Make like a banana and leave

(this is two secret yets in one: it is trees that leave, bananas just split).

Secret yets seem to me a bit like malapropisms; but to some, the comparison may seem odorous!

To finish off, I'll leave you with one of my dad's favorists (warning: if you're allergic to the C-bomb, contents may offend):

There's this guy in a bar having a few drinks.
Another man walking in and says "Tickle your arse with a feather."
The first guy, confused, goes: "What?"
Second guy says: "Particularly nasty weather."
First guy: "Oh, right." He nods and keeps drinking.

Upon arriving home (by this stage he is a little sloshed), he has the following conversation with his wife:
"Shove this feather up your arse!"
"Oh, cunt of a day!"

Wednesday, October 18, 2006

Happy International Funk Day

ok ok ok. I know I should be studying, and infact, I am - right now I'm sitting in front of my gradually expanding culture section - the final section of my thesis (not including intro and conclusion). But I'm giving myself a li'l study break to bring to your attention that today is

International Funk Day!!!!

Or atleast, it should be, if someone had written the article. As I am at present in the middle of thesising, I am unnable to oblige, but I call upon some funkily creative and talented so-and-so (possibly TimT or mayhap one of the Brothers Sterne may be interested?) to complete the entry in my stead. [Thanks to Tim and Tim for rising to the challenge - I have linked the above accordingly]

To celebrate International Funk Day I've added some new links: you can check out and chuckle at the Uncyclopedia, Homestar Runner (Strong Bad emails are especially good, but if you haven't already heard of Homestar, check out the whole site) or Perry Bible Fellowship (my goodness some of these are SO wrong!).

Monday, October 09, 2006

The Prescriptive Linguist

A friend sent me a link to this, and being the linguistic humour scholar that I am, seeking out humour in all it's forms, I thought I'd share it with you all.

It addresses the struggle many linguists have between prescriptivism and descriptivism. No matter how much I claim to be a descriptive linguist, I still cringe when something is 'brought from the shop', while something else is 'bought along to a party'.

For all intensive purposes, this post is just an unequivocable excuse to make one after so long, irregardless of my thinly veiled attempt to make it supposably more humorously meaningful.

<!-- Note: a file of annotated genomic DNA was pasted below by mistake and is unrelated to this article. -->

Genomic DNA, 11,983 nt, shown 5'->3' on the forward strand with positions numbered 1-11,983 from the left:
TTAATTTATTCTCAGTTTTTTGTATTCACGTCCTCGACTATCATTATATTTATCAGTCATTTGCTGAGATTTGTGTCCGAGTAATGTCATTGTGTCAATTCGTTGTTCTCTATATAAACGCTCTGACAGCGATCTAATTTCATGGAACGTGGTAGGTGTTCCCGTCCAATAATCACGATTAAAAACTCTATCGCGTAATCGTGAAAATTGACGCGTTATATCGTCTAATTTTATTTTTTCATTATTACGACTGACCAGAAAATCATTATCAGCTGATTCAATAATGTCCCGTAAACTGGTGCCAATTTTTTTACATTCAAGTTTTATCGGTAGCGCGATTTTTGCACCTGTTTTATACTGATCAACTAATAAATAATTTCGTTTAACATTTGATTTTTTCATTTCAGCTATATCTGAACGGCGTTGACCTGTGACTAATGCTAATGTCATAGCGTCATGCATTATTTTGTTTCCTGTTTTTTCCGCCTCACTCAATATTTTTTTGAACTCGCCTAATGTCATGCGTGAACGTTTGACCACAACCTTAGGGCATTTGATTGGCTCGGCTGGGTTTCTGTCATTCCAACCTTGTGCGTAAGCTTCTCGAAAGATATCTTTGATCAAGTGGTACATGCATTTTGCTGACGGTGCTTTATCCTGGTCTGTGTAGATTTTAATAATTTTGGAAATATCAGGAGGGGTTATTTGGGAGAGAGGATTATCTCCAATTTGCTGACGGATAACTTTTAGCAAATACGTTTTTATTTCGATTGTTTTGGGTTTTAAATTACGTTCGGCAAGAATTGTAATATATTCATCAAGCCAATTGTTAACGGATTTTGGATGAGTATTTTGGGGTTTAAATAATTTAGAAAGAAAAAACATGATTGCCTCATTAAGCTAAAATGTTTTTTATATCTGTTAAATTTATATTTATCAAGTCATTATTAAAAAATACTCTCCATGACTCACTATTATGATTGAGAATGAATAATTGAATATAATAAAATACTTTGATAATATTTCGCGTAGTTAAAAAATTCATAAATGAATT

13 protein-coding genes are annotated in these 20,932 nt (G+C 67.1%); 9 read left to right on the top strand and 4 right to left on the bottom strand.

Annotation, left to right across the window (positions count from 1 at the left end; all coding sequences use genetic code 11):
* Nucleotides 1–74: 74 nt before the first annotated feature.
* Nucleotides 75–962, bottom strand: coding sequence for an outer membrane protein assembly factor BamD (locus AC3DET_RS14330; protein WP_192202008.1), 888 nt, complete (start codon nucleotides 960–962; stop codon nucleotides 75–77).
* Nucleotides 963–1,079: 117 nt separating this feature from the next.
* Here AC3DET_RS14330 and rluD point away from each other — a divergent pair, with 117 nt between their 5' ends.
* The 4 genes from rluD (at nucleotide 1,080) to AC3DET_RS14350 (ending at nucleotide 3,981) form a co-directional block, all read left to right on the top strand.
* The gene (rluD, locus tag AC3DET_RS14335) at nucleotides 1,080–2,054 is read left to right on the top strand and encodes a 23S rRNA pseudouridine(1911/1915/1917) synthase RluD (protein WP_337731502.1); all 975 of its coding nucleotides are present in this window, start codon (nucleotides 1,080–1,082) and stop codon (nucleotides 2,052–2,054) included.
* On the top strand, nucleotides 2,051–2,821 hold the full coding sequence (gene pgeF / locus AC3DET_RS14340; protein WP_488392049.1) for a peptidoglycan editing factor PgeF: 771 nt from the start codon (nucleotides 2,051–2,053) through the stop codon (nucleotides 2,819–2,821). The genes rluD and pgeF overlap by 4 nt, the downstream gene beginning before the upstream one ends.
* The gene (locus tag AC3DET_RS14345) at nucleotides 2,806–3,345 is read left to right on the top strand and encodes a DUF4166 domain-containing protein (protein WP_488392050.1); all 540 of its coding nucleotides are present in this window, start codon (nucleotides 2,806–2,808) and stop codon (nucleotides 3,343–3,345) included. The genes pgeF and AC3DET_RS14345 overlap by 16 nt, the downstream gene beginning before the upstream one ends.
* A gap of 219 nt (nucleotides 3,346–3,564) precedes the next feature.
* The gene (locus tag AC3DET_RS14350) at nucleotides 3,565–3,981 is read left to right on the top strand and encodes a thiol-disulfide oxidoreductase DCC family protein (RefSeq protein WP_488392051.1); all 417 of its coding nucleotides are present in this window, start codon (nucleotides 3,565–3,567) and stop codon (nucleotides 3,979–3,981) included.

Monday, September 25, 2006

Coming soon

This is just a brief heads up to THE VAD - What is THE VAD? You'll find out soon, stay tuned and keep checking the site.

Yes, this is not wholly unrelated to humour, it just seems that way because the site's not fully up and running yet.

In the interim, I'll tell you a joke:

What do you do when you see a space man?
Park in it, dude!

Thursday, September 14, 2006


Thanks to Russ for his comment on the previous post, I have added this new parody religion to the 'Links' section. It contains some quite bizzar humour.

Particularly interesting, I find, is that '[t]he faux religion aspect faded ... and the newsgroup became oriented to the sense of humor of Kibo and his followers' (thanks Wiki). I find it interesting that sense of humour is the defining element here.

I wonder if this is because all 'faux religions' are based on humour, or is this saying something more about charismatic people and their followers? Perhaps even Jesus' sense of humour is what kept him on the radar back in the day?

On second thought, other religious figure heads such as the Pope and Osama Bin Laden aren't exactly a laugh a minute. But then there's Father Bob, so I guess it all evens out....

Wednesday, September 06, 2006

Verbal vs Referential Humour

I include here for your consumption my recent (and slightly revised) 'PS' to a linguist friend:

PS. One of the main things that all/most humour theories seem to agree on is that there are two types of humour: 'Verbal' (humorous because of the language used) and 'Referential' (humorous because of the content) (there can also be humour which has both verbal and humorous aspects). This is particularly relevant to a cross linguistic study as some theorists suggest that the only way to distinguish between verbal and referential is to see whether the humour ('funniness') withstands translation (for instance puns, which are very language specific, rarely withstand translation; but a man slipping on a banana peel is considered universally hilarious).

Thursday, August 24, 2006

Linguistic Geek (Word Nerd)

Blossoming into full 'blognerdiness', I have recently, with some friends, embarked on a Quest. It was on this quest that I found this gem of an article at Sterne talking about Computer Nerds and Naughty Words. It is so well written that it made me laugh, but the actual content is quite disturbing, especially given the links between arousal and violence.

So why am I posting this on a 'Humour Archive'? I'm interested to know: